Entrepreneurship isn’t a singular job. It’s actually better seen (and thought of) as an amalgamation of different jobs. You’ll be responsible for overseeing a number of different departments as your organization grows, and you’ll be taking care of duties ranging from the very big (such as securing venture funding) to the very small (such as paying your office’s water bill).
Generally, the less people you have working for you, the more “hats” you’ll have to wear. For example, if you can’t afford a financial advisor or accountant, it will be on you to keep track of your company’s finances on top of all your other responsibilities.
Some entrepreneurs find this boring or irritating — they got into business to make decisions and come up with broad strategies, not to get involved with other roles and departments outside their range of experience. But the best entrepreneurs are the ones who thrive in this multidisciplinary, demanding, multi-hatted role.
A Marker of Adaptability
First, think about what it takes to try on a “hat” that wasn’t intended for you. Imagine a designer who steps in to help solve an accounting problem, or an account manager who gets a glimpse of an engineer’s daily routine. These represent unfamiliar worlds, and in order to survive in an unfamiliar world, you have to think on your feet. You have to be open to new experiences, humble enough to recognize that you’re out of your element, and quick enough to catch mistakes you may not even realize you’re making. In a sense, transitioning between disciplines gives you practice in adaptability, which as you know is an indispensable quality of entrepreneurs. Things can and will change quickly for your business, so any experience you have in rapidly adapting to new scenarios is going to help.
A Difference in Perspective
One of the biggest responsibilities of any entrepreneur is to make decisions on behalf of the company. These decisions often have heavy consequences, and extend to multiple areas. For example, making a decision to release a new consumer product could put extra pressure on engineering while giving the sales team extra opportunities to make add-on sales and edging out a new competitor who’s threatening your line of business. Jumping into many different roles in your business gives you a more personal perspective for how those roles function. The more perspective you get on your business, the more thoroughly you’ll be able to think about the ramifications of your decisions, and the better decisions you’ll be able to make.
A Willingness for Risk
Entrepreneurship means facing risks, day in and day out. Just starting a business is a risk in itself, but each decision you make and each new strategy you adopt will form new risks you’ll have to overcome. Performing in roles you aren’t familiar with helps acclimate you to this level of risk. You’ll be jumping in with no knowledge, no training, and no experience, yet you’ll be performing similar responsibilities as people with all three. Getting used to this high-pressure, unknown environment will make it easier for you to willingly take calculated risks at a higher level in your organization.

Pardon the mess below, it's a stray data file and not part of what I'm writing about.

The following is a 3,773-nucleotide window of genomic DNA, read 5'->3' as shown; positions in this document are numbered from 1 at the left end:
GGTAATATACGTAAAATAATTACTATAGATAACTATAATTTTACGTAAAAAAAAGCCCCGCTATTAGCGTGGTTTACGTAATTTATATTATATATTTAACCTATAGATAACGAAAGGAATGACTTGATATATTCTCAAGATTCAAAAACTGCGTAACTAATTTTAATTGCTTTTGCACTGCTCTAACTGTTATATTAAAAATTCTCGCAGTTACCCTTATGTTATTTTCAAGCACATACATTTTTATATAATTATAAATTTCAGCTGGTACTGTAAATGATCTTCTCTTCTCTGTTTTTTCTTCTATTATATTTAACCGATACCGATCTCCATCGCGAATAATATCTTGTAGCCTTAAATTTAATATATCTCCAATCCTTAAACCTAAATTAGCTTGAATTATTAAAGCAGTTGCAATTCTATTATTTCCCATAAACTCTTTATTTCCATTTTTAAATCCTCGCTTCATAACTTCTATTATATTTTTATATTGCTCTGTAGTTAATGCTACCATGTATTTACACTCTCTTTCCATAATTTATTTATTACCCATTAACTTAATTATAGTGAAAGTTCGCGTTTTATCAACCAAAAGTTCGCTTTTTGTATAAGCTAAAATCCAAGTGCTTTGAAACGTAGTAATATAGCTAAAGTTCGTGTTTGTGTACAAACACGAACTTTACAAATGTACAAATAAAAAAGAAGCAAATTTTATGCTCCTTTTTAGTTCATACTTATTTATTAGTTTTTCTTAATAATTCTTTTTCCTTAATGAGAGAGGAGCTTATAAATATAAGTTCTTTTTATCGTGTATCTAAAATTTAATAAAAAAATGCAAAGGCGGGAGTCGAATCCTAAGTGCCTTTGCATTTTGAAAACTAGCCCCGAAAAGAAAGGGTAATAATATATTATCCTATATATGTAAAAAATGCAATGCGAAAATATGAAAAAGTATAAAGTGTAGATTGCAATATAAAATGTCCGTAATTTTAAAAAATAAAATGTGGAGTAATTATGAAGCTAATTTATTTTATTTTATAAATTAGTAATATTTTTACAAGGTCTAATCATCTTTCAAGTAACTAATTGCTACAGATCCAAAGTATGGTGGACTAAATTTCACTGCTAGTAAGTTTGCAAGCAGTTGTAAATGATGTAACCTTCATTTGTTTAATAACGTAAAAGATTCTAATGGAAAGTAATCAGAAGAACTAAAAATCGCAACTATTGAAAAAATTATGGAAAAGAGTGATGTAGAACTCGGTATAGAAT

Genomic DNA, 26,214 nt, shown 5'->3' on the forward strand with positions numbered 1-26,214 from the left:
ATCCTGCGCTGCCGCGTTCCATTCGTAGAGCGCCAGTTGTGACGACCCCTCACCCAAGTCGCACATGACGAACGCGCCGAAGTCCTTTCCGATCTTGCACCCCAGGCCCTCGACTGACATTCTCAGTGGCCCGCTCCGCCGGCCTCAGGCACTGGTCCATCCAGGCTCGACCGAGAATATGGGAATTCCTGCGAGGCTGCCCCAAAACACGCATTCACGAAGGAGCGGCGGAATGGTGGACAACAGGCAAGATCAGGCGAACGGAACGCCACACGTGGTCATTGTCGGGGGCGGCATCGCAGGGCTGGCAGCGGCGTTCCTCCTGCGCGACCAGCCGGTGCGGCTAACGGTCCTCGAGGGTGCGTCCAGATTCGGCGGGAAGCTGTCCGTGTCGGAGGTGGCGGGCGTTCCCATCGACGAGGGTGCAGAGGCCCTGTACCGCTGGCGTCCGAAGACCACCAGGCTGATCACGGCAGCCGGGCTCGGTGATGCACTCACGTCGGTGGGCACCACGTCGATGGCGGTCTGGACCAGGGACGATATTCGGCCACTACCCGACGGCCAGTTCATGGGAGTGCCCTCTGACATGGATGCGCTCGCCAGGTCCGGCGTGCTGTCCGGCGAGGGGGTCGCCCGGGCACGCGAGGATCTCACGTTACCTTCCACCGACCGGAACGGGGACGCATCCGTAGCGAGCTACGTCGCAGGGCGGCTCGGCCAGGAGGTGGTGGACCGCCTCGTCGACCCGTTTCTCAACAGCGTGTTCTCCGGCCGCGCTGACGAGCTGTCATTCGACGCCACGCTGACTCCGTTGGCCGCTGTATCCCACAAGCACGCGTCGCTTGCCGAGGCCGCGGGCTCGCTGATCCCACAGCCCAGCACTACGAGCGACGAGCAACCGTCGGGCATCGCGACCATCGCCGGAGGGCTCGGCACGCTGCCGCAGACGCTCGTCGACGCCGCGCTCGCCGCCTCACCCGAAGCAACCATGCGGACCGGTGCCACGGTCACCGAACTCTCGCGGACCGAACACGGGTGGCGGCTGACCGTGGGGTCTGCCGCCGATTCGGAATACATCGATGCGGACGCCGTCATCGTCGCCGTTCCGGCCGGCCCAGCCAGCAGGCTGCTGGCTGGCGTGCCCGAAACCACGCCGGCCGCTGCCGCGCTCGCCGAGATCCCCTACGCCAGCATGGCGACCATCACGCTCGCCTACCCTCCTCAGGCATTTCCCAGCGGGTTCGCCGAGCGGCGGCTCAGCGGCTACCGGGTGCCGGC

An Appreciation for the Team
Don’t underestimate the human element of your team. Your account managers may serve a vital, gear-like role in your organization, but they’re also people with thoughts, feelings, and complex relationships with others on your team. Performing separate roles will help you understand what it’s like to be that person (at least to a certain degree). For example, when you step in to manage part of the marketing strategy, you might learn some of the pressures marketing faces from other departments, making you more sympathetic and more aware of potential issues that could arise. This aids you in conflict resolution and crisis aversion.
Drawing the Line
Unfortunately, it’s not in your nor the company’s best interest to alternate between jobs for the foreseeable future of your company’s growth. There’s a point where your adopted responsibilities start to interfere with your abilities to lead the company from a higher level. When you reach that point, it’s on you to make a new hire, delegate some of those responsibilities, or define clearer boundaries in what you’re capable and willing to do. Unfortunately, this point is different for everyone, and there’s no way to tell when you’ve hit it other than judging by your gut feelings.
The next time you’re offered the chance to take on some smaller responsibility unrelated to yours, don’t be afraid to take it. It’s a practice in adaptability, risk, perspective, and teamwork, and even if you later choose to delegate that responsibility, your course of time doing it will help you become a better entrepreneur. Try on as many hats as you can, and learn from the experience.
For more content like this, be sure to check out my podcast, The Entrepreneur Cast!